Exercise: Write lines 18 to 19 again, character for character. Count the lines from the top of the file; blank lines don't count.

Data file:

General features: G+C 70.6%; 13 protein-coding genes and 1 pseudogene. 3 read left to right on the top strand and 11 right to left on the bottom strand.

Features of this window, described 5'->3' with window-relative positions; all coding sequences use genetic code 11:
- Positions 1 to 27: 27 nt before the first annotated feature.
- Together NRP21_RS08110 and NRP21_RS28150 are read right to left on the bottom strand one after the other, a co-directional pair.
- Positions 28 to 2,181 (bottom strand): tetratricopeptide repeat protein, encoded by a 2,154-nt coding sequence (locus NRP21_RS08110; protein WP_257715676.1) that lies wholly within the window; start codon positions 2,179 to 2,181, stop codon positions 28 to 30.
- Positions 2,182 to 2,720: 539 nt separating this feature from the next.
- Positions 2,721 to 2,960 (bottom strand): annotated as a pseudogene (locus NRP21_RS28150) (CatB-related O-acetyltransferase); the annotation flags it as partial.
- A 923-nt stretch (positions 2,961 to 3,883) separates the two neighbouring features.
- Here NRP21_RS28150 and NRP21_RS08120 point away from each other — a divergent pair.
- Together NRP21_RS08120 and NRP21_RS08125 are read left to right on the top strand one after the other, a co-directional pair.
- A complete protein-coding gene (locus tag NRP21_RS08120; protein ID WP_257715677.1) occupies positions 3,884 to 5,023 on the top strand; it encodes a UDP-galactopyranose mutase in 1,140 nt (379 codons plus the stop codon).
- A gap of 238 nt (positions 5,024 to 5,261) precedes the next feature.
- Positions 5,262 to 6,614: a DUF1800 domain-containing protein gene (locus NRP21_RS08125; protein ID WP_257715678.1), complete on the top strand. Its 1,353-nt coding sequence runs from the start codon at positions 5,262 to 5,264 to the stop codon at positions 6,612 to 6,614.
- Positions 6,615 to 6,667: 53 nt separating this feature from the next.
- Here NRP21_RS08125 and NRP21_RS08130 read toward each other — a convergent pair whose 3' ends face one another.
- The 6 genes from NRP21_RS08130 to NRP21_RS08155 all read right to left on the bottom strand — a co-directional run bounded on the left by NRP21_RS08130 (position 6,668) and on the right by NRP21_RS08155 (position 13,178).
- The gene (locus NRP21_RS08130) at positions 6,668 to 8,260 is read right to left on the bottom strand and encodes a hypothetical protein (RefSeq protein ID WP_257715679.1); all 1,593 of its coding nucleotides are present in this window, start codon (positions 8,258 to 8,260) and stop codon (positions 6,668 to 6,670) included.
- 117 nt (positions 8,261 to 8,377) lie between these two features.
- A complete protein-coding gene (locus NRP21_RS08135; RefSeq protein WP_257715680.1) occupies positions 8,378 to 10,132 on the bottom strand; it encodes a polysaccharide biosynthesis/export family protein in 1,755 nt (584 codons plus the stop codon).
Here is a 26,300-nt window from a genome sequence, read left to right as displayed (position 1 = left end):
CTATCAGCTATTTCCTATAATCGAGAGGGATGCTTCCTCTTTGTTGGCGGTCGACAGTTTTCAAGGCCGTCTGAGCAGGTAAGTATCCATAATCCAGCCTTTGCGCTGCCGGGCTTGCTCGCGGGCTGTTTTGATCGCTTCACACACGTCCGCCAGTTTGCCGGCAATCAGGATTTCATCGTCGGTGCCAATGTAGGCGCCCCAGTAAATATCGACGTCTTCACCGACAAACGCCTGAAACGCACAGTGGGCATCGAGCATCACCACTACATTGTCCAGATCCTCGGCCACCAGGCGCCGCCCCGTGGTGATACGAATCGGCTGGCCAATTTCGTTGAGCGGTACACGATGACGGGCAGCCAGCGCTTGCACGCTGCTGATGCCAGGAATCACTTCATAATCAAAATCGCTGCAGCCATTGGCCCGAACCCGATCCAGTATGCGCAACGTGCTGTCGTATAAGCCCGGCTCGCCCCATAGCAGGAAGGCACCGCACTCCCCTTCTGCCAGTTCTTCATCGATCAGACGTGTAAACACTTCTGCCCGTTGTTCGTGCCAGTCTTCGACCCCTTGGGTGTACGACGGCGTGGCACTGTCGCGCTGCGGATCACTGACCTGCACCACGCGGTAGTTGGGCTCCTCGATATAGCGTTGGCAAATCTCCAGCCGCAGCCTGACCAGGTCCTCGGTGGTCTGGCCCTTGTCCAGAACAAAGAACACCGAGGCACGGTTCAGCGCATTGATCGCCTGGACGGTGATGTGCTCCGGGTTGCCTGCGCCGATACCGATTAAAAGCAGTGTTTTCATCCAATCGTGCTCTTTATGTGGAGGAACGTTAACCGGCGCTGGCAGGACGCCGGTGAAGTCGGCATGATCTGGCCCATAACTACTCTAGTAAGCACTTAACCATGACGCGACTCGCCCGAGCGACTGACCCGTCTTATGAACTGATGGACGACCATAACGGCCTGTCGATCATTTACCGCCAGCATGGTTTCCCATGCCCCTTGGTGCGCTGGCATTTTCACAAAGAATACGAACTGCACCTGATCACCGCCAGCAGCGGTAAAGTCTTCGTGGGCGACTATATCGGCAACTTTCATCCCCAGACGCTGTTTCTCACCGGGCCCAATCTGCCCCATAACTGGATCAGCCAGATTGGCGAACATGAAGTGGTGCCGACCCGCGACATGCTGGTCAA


- 117 nt (positions 8,261 to 8,377) lie between these two features.
- A complete protein-coding gene (locus NRP21_RS08135; RefSeq protein WP_257715680.1) occupies positions 8,378 to 10,132 on the bottom strand; it encodes a polysaccharide biosynthesis/export family protein in 1,755 nt (584 codons plus the stop codon).